Senator Ricky Muir makes his maiden speech before the senate, saying he will fight unfair legislation targeting motorists
SENATE wildcard Ricky Muir has made his maiden speech to his peers, calling on government to focus its efforts on the idiots behind the wheel rather than legislate enthusiast drivers out of existence.
Looking a little uncomfortable and reading from notes, the Victorian Australian Motoring Enthusiast Party senator said he represented a number of voices wanting to make a stand against “unfair stereotyping and media sensationalism that motoring enthusiasts are all too often caught up in”.
“It is unfair to judge a whole community of people because of the actions of a few,” he told the chamber.
“The focus needs to move away from the vehicle and onto the behaviour. After all, cars do not hoon, it is the idiot behind the wheel.”
He said the motoring community was not made up of “environmental vandals tearing up the bitumen or destroying our bushland”.
“We are responsible, law-abiding citizens who loves our cars, our families and our culture, and it is offensive to a whole community of people to be tarred with the same brush as those who engage in antisocial behaviour on our roads or the minority who disrespect our national parks,” Senator Muir said.
“Most importantly, we came together to get a voice to stop unfair legislation being brought in with little or no consultation with our community — legislation that potentially could see our culture legislated out of existence.”
Senator Muir said it was no accident that the Australian Motoring Enthusiast Party was represented at “an important time in our history” as local car manufacturing winds down, highlighting an urgent need to rebuild the motoring industry.
“The Australian automotive aftermarket industry alone is an $11 billion industry that employs some 30,000 people,” he said.
“It is an industry that is responsible for things from wiper blades to four-wheel-drive accessories, suspension components, tyres, brakes and replacement brake components, parking sensors, reverse cameras, tools, coolants, lubricants, testing equipment and so much more.
“The primary manufacturing base of the aftermarket industry is four-wheel-drive parts and accessories, with four-wheel-drive parts and accessories being a $2 billion industry, comprising $1.25 billion in parts and accessories and $750 million in tyres.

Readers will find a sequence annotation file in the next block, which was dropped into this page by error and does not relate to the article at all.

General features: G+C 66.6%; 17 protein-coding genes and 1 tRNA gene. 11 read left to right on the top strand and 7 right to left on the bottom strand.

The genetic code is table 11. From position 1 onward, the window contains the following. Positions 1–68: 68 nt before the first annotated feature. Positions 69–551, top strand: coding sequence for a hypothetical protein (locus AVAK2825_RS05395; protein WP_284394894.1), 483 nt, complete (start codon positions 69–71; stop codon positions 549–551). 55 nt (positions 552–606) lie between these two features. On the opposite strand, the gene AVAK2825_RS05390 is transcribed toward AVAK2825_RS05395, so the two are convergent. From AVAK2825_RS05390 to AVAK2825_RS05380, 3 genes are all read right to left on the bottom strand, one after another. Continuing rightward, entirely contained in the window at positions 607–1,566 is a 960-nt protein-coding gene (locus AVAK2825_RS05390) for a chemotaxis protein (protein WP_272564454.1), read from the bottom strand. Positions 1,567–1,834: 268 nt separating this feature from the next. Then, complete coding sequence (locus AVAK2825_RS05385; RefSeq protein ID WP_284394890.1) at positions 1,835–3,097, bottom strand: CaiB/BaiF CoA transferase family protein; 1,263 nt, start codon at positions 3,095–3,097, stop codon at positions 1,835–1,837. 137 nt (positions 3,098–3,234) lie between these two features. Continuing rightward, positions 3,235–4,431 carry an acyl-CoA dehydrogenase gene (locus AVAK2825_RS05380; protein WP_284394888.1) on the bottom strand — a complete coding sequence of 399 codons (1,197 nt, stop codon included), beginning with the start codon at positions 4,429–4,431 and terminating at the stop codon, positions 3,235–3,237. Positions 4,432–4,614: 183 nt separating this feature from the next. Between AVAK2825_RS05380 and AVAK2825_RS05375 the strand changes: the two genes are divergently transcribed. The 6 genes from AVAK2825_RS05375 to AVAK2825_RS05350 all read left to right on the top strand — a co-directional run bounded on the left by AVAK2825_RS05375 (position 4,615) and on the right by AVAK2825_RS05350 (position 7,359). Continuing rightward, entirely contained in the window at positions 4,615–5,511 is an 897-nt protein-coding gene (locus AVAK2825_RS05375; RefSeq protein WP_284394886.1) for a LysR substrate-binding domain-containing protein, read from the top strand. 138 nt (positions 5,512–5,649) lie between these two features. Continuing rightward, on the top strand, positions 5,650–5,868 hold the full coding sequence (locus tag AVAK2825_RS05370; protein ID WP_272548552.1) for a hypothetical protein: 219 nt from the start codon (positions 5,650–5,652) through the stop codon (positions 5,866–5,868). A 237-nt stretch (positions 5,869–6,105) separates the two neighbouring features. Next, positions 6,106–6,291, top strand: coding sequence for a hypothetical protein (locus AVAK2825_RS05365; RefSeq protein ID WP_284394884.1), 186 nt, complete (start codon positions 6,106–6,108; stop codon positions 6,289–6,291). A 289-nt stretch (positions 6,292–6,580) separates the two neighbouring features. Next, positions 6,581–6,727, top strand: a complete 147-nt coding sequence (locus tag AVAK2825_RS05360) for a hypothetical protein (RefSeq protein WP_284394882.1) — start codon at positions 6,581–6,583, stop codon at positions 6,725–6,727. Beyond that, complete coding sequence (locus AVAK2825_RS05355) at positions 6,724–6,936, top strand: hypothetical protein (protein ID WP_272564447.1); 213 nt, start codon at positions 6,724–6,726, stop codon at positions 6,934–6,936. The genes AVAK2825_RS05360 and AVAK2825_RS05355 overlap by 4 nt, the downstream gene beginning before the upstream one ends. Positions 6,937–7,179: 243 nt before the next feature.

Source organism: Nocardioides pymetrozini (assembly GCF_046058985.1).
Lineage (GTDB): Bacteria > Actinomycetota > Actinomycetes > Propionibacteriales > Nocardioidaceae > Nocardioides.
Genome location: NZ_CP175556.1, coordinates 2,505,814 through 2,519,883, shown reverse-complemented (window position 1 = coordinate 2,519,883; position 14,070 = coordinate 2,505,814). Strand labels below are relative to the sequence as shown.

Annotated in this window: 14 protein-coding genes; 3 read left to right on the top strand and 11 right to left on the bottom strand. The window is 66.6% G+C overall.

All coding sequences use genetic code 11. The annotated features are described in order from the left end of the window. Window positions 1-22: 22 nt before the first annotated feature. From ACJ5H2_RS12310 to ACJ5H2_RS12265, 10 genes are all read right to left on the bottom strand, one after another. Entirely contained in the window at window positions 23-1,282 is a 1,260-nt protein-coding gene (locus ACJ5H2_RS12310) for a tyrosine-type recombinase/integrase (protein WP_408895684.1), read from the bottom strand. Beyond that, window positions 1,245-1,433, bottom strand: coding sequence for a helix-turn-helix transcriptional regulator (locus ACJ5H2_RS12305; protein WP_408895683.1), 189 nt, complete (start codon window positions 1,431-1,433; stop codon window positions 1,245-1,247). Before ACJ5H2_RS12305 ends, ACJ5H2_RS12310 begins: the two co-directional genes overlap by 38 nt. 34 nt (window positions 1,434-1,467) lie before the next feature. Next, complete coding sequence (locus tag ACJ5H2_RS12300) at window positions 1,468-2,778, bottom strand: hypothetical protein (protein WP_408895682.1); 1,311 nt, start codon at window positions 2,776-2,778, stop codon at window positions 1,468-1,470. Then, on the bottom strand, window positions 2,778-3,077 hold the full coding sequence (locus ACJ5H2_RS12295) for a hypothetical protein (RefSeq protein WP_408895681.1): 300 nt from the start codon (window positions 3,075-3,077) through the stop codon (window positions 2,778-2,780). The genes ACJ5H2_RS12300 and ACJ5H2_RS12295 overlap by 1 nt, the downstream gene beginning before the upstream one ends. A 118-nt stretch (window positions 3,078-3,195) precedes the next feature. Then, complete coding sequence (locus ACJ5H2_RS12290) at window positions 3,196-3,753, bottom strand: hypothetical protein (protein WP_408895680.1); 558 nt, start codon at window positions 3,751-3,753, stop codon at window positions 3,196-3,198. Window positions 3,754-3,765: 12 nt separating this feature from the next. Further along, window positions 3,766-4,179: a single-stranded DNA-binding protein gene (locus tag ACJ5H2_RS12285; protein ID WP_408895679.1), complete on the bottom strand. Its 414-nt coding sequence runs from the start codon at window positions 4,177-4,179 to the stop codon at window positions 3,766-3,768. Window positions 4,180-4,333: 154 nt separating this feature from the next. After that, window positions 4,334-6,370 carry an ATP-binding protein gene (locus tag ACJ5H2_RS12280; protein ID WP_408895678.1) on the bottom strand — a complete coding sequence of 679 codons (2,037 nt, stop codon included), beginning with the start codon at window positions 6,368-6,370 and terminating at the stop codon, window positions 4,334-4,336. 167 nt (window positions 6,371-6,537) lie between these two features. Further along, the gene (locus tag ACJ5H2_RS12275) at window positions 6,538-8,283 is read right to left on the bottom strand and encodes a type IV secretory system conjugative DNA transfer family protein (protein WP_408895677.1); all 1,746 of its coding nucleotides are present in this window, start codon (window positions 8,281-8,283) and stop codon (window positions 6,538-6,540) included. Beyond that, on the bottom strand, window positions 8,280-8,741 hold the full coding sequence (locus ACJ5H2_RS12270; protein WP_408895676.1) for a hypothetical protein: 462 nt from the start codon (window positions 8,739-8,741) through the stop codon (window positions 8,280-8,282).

“They export to over 100 countries and are recognized as global leaders in design and manufacturing of four-wheel-drive parts and accessories.
"That, Mike Willesee, is what the aftermarket industry is.”
The reference to media heavyweight Mike Willesee relates to a damaging interview with Senator Muir that made headlines Australia-wide when he failed to answer several questions about his role in government, aspects of the car industry he said he supported, and his plans for the next six years.
“Since winning my seat, I have been offered a wealth of advice—say this, do this, don't do that and so on — but the most important thing I have learnt, and indeed have also had encouragement to do, is to simply be myself,” he said.
“Sure, I came up pretty bad in a debut interview with Mike Willesee, but I was never going to let that bring me down.
“It became a point of reference for me to look back to at later stages of my life. I knew they had the footage, and I presumed they would use it, so I would like to pass on a thank you to Mike Willesee because he contributed to teaching me a valuable lesson, and that was really just to be myself.”
Senator Muir also went in to bat for motor sport, and particularly its benefit for regional communities.
“Recently, Ernst & Young prepared a report for the Confederation of Australian Motor Sport that reported four-wheel motorsport contributes $2.7 billion to the economy and creates 16,181 jobs,” he said.
Senator Muir’s maiden speech is not the first time the self-confessed struggling father of five has voiced his opinion before the chamber.
Earlier this week, while speaking on road safety, he said the nation was better off training its drivers to avoid crashes than relying on “our punishment-based system of driver compliance”.
“A vehicle is generally not autonomous in its operation,” he said. “It does not move without a driver, yet little credibility is placed on the value of driver education as a way to improve road safety and reduce trauma.
“It has been disappointing to see whenever this subject of better driver education is raised, it is instantly dismissed by many in the road safety sector.
“It would appear this thinking has its roots in statements such as 'even the most competent driver will still make mistakes'.
“So the focus has been on a lessening of driver-interaction, through the introduction of ever-smarter vehicles in an effort to reduce the risk.”
Senator Muir said that while all drivers could make mistakes, educated or aware drivers had the ability to manage and correct those mistakes, and often anticipate the mistakes of other drivers.
“Creating better drivers by implementing systems based on driver competence rather than on our punishment-based system of driver compliance will lead to a better road experience that is safer for us all,” he said.
“While vehicle technology, road design and road conditions have improved in leaps and bounds over the last 40 years, and speed limits have continued to be reduced, little has been achieved in promoting the concept of driver training to prevent crashes from occurring.”
Since joining parliament last year, Senator Muir has tagged onto a senate inquiry looking at road safety.
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